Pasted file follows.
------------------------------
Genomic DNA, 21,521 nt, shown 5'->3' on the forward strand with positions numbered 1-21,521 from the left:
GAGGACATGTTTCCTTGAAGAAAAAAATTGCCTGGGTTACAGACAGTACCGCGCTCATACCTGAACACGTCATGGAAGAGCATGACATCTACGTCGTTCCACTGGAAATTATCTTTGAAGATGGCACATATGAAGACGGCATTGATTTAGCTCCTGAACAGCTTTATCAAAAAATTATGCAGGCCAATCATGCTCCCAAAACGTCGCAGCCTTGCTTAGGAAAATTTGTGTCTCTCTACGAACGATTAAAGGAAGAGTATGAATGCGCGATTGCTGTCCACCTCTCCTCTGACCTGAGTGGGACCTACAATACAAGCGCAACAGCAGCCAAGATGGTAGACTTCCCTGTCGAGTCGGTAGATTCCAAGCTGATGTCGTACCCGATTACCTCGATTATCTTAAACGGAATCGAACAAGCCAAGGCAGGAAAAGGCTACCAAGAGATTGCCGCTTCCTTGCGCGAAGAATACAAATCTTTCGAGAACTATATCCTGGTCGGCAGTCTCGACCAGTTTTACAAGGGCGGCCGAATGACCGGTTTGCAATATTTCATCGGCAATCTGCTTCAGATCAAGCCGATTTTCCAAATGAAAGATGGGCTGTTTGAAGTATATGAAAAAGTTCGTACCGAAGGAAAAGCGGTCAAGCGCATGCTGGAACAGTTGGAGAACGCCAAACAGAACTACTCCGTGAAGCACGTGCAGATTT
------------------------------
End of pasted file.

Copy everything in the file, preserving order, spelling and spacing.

Genomic DNA, 21,521 nt, shown 5'->3' on the forward strand with positions numbered 1-21,521 from the left:
GAGGACATGTTTCCTTGAAGAAAAAAATTGCCTGGGTTACAGACAGTACCGCGCTCATACCTGAACACGTCATGGAAGAGCATGACATCTACGTCGTTCCACTGGAAATTATCTTTGAAGATGGCACATATGAAGACGGCATTGATTTAGCTCCTGAACAGCTTTATCAAAAAATTATGCAGGCCAATCATGCTCCCAAAACGTCGCAGCCTTGCTTAGGAAAATTTGTGTCTCTCTACGAACGATTAAAGGAAGAGTATGAATGCGCGATTGCTGTCCACCTCTCCTCTGACCTGAGTGGGACCTACAATACAAGCGCAACAGCAGCCAAGATGGTAGACTTCCCTGTCGAGTCGGTAGATTCCAAGCTGATGTCGTACCCGATTACCTCGATTATCTTAAACGGAATCGAACAAGCCAAGGCAGGAAAAGGCTACCAAGAGATTGCCGCTTCCTTGCGCGAAGAATACAAATCTTTCGAGAACTATATCCTGGTCGGCAGTCTCGACCAGTTTTACAAGGGCGGCCGAATGACCGGTTTGCAATATTTCATCGGCAATCTGCTTCAGATCAAGCCGATTTTCCAAATGAAAGATGGGCTGTTTGAAGTATATGAAAAAGTTCGTACCGAAGGAAAAGCGGTCAAGCGCATGCTGGAACAGTTGGAGAACGCCAAACAGAACTACTCCGTGAAGCACGTGCAGATTT